Venice Island Is Reborn!

The once blah spit of land is this month's second brilliant transformation.

venice island

The performing arts center, when it was still under construction in June. Photo: Liz Spikol

Tomorrow Mayor Nutter will once again stand at a podium in Philadelphia and talk about the city’s green-friendly, river-related growth as he unveils the new performing arts and recreation center on long forgotten Venice Island, the Guam of Philadelphia. The spit of land in the Schuylkill across from the Manayunk Towpath has served official functions throughout the years, and had a crumbly rec center, but it hasn’t had much of a sense of identity or connection to the mainland. Those who used the rec center didn’t seem to communicate much with the outside world about the island, leaving many in the dark.

That’s all set to change after the hitherto-unknown-to-be-creative folks at the Philadelphia Water Department and Parks and Rec came together for a Kumbaya-style “if they build it, they will come” project spurred by necessity but inspired by, like, Portland.

Here’s how it happened:

A decade ago, the EPA told Philly to get current (pun intended, of course) with its flood control and runoff facilities. The resulting infrastructure overhaul led to other changes as well. You like those fountains in Dilworth Park? Read this from the Daily News:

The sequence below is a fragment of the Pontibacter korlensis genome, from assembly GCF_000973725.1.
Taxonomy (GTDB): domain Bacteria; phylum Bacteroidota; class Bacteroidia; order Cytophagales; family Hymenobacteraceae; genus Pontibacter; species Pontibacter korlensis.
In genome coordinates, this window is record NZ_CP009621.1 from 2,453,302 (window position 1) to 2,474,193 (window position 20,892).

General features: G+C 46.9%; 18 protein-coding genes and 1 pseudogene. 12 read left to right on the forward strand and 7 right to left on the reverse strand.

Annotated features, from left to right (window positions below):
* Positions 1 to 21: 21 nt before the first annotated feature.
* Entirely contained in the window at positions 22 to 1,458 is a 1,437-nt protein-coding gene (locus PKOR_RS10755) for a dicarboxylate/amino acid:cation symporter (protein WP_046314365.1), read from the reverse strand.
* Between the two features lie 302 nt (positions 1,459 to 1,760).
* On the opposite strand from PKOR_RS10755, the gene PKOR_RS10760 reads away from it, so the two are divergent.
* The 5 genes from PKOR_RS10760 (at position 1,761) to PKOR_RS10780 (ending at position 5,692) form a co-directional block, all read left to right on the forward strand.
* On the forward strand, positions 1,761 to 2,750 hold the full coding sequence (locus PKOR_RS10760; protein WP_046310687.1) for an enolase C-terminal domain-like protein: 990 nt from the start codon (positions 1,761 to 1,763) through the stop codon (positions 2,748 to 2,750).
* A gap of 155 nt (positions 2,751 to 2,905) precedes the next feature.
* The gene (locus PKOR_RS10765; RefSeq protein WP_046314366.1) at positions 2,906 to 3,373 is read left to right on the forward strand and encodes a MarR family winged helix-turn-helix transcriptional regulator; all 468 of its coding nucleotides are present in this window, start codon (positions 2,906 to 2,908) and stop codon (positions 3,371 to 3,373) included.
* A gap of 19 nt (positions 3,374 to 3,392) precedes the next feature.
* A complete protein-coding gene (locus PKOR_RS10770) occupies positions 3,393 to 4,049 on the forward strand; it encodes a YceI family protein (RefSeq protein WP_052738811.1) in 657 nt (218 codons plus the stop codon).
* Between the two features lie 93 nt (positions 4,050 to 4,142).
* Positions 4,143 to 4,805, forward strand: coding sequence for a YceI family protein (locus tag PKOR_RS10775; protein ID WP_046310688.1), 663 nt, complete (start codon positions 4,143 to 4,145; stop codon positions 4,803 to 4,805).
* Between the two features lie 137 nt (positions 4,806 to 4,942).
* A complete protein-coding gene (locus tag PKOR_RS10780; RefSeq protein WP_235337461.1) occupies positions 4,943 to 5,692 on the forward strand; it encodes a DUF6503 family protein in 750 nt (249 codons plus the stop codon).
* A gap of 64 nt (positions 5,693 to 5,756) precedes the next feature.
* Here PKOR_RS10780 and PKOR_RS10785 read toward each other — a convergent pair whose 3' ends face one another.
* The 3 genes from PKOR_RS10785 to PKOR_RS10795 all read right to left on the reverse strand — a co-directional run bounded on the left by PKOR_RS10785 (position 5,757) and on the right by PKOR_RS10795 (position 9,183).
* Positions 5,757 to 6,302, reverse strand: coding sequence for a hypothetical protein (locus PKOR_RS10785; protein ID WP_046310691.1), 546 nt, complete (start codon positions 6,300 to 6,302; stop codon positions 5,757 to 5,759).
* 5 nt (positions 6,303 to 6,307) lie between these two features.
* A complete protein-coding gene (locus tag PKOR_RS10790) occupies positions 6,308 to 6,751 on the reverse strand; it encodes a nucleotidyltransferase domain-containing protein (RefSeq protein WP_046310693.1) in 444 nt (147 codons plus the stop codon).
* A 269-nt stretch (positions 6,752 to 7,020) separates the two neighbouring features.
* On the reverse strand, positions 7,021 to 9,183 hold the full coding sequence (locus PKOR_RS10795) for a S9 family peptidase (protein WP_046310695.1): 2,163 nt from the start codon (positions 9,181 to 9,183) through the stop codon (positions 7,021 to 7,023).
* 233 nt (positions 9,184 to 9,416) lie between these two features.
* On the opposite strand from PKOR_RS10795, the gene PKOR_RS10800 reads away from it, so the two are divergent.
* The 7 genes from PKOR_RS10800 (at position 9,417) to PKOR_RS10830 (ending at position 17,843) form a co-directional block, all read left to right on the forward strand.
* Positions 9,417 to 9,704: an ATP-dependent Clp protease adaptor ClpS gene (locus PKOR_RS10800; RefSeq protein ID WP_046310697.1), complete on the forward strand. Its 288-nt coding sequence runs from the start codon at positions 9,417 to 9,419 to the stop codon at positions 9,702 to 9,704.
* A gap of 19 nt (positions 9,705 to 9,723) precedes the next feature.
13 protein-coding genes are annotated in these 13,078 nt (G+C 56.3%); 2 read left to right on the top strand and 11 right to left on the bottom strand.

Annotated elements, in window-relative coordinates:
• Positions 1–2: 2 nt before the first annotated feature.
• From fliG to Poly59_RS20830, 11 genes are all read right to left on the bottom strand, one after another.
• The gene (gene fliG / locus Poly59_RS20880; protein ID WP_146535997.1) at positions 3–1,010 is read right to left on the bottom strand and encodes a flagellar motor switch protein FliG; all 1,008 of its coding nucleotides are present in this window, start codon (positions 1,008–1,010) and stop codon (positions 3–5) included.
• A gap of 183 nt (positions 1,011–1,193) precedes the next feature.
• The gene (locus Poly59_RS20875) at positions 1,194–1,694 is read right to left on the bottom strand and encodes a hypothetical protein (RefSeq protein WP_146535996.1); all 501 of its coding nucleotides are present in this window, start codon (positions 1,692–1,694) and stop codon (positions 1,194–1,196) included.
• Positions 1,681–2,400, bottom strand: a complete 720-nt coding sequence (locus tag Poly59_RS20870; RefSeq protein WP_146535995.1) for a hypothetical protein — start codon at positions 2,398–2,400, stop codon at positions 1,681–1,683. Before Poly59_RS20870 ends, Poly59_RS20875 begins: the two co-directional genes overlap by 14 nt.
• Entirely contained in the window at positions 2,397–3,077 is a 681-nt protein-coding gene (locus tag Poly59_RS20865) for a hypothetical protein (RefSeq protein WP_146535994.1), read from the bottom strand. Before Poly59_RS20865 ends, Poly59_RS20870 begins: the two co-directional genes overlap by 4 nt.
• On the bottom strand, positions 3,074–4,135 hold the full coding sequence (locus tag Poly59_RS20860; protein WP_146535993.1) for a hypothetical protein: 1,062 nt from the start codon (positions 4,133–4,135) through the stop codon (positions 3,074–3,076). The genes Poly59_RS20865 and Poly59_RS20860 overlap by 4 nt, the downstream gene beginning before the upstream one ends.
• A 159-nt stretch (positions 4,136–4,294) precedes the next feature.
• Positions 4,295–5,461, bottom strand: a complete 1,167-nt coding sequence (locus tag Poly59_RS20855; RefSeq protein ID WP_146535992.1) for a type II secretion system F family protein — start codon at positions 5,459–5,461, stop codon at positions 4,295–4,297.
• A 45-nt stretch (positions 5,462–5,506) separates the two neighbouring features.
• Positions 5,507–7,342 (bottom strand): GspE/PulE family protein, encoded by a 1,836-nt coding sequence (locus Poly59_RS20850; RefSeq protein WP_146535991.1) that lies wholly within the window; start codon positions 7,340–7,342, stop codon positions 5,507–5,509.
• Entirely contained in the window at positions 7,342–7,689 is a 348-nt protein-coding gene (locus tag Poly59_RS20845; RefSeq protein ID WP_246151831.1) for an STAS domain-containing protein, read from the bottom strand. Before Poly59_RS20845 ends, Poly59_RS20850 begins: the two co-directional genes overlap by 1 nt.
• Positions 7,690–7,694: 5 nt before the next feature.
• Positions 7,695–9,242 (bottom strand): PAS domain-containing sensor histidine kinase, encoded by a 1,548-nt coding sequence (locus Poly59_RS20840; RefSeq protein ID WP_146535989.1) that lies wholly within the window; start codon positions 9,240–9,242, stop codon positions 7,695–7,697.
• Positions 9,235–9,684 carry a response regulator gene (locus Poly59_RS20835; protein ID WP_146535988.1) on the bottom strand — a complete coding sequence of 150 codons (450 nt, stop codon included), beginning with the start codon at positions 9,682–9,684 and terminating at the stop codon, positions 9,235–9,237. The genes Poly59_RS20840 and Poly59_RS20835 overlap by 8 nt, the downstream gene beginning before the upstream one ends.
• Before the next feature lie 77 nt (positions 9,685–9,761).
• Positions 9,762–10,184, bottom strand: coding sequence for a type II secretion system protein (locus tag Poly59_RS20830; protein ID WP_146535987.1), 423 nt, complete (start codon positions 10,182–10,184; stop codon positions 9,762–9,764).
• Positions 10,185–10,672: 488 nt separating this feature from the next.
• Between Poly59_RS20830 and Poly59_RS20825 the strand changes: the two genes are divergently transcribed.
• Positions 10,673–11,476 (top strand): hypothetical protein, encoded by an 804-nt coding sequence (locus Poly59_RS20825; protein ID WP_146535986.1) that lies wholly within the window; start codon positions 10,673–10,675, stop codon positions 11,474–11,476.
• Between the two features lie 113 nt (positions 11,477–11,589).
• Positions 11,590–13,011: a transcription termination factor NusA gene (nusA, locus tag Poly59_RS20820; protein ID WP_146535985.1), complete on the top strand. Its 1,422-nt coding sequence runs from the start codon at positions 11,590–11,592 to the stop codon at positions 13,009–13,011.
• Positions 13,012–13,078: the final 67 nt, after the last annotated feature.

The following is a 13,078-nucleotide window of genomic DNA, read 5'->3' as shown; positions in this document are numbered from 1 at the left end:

During a preview tour, Leo Dignam, Parks & Rec’s deputy commissioner for programs, stood among flat granite boulders in the children’s spray garden and laughed when the sprinklers suddenly cut on and showered him.

“This place is amazing,” he said.

But it’s not just for fun. It all links back to the importance of this river. From Hidden City:

With a design led by Andropogon Associates—whose offices are two blocks away—the landscaping between Cotton and Lock Streets make the experience wholly about the river… A rain garden and sprayground on the north side of the Performing Arts Center will provide children and parents with riverside summer relief; they’ll also provide an osmotic education on stormwater, with curving drains and “slides” that clearly illustrate how the water makes its way to the river.

Not only that, but this project connects to the Schuylkill Banks Boardwalk — literally. Again, from Hidden City:

At the southern end, the landscaping, which features relief sculptures of local flora and fauna and partly polished, partly sculpted rock benches, tapers off with the island. Here, a small trail leads down to the tip of the island—where the Canal reenters the Schuylkill—and the Norfolk Southern (“Blackie”) Bridge marches overhead. A kayak/boat launch is under consideration for this location. Should that day come, the seafarer can put in there, head for Boathouse Row, and assuming a safe portage around the Fairmount Dam, make for the Schuylkill Banks Boardwalk.

“Should that day come…” Given the way things have been going in Philly, I think that day will come.

Read more coverage of Venice Island at the below links, and get ready for its opening to the public this weekend. More about that on Ticket later this week.

Venice Island Merges Utility, Creativity and Entertainment
The Hidden River On Grand Display
$46M Venice Island playground debuts in Manayunk